Is it just my imagination or is Barack Obama finally becoming the “black” president he should’ve been? (Or, to put it another way, the black president that many white people feared?)
But in the past few years, race has featured so heavily in the American (news) story: Trayvon Martin, Eric Garner, Charleston S.C., riots, mobile phone footage of police toughness towards black people. And Mr Obama, it seems, is speaking up, speaking out and doing more than he did in his first term.
Last week, Mr Obama addressed the 106th national convention of the NAACP, America’s oldest and largest civil rights organization. He called for sweeping reforms to fix a criminal justice system that he said was “skewed by race and wealth”.
And he said, in yet another of his recent references to his own blackness, that the NAACP was the reason he was there standing before them as president of the United States. “In your first century, this organization stood up to lynching and Jim Crow and segregation; helped to shepherd a Civil Rights Act and a Voting Rights Act. I would not be here, and so many others would not be here, without the NAACP.”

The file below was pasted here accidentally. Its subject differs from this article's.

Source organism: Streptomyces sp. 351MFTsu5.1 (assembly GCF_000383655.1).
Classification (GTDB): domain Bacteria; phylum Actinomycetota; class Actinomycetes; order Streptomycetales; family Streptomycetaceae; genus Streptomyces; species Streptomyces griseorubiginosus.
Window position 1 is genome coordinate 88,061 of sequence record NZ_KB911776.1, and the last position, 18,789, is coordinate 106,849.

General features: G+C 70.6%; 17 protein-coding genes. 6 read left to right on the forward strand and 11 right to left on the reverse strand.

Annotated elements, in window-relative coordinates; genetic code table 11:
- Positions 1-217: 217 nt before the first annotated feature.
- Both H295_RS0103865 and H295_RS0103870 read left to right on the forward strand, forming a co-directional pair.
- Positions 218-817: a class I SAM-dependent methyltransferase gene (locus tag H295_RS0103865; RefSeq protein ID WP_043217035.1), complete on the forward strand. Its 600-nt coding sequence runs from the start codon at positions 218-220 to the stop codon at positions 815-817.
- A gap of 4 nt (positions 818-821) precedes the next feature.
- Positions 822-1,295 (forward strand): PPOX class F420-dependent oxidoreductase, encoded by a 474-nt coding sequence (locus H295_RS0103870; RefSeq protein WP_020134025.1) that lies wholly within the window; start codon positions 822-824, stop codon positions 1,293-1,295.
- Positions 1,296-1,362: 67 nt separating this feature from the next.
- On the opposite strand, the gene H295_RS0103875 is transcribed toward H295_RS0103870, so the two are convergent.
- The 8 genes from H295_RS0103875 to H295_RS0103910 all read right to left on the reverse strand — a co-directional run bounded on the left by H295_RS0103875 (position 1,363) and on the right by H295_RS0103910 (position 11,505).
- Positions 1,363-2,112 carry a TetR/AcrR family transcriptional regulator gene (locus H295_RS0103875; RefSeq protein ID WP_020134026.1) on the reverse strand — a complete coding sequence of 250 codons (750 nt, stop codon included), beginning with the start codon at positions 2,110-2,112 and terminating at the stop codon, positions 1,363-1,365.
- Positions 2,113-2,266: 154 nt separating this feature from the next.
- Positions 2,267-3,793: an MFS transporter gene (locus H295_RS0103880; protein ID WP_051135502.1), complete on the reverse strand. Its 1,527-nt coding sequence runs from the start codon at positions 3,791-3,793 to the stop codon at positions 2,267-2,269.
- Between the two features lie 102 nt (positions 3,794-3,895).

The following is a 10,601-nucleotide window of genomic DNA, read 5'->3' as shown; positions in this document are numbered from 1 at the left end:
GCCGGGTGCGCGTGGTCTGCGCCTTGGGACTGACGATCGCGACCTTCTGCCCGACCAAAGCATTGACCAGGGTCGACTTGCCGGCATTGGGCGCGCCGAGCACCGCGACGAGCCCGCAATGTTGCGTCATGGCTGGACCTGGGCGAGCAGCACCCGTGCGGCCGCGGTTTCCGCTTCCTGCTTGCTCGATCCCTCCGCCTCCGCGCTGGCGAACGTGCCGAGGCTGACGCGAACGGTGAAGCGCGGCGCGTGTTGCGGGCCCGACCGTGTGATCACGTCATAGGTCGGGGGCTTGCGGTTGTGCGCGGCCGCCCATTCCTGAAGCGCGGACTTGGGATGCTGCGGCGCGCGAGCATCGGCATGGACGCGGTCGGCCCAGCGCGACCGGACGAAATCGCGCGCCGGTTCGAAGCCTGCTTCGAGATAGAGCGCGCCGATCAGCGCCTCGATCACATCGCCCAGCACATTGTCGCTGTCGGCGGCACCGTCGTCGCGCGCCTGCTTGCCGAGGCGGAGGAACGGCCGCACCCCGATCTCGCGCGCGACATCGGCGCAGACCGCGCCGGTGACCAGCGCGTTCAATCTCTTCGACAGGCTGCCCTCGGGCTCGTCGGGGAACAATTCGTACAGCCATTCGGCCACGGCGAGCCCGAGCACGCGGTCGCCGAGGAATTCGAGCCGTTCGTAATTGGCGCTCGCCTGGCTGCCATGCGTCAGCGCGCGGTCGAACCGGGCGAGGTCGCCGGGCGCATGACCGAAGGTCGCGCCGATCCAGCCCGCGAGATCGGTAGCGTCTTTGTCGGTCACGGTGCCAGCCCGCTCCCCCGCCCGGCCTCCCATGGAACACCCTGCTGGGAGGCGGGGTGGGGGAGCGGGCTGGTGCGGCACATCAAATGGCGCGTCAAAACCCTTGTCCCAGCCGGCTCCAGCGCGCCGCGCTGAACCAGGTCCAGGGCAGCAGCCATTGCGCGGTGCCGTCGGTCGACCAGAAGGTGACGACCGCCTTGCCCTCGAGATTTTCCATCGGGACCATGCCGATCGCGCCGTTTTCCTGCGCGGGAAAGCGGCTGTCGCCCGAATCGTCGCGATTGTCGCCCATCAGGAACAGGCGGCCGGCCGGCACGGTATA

Most moving of all was his reference to how he, as a young black man, had opportunities that others do not: “I see those young men on street corners and eventually in prisons, and I think to myself, they could be me; that the main difference between me and them is I had a more forgiving environment so that when I slipped up, when I made a mistake, I had a second chance. And they’ve got no margin for error.”
Mr Obama has been introducing the personal element into the conversation about race ever since Trayvon Martin was killed in Florida. “If I had a son, he would’ve looked like Trayvon,” he said at the time.
After the Charleston church killings, he sang ‘Amazing Grace’ and talked about the long shadow of slavery and discrimination, even going to the extent of using non-PC words. He said in an interview that being non-discriminatory was “not just a matter of it not being polite to say ‘n—–’ in public”.
What he’s been prescribing for social change is early childhood education and gentle Fabian measure such as his My Brother’s Keeper initiative, which provides grants to programs aimed at young black men. And more recently, as The Washington Post has noted, “he has announced two major reform packages — housing last week and criminal justice on Tuesday — that could, if ultimately implemented, be of particular benefit to people of color in the United States.”
It was time.
(Tomorrow: America’s best soon-to-be ex-president? Move over Jimmy Carter)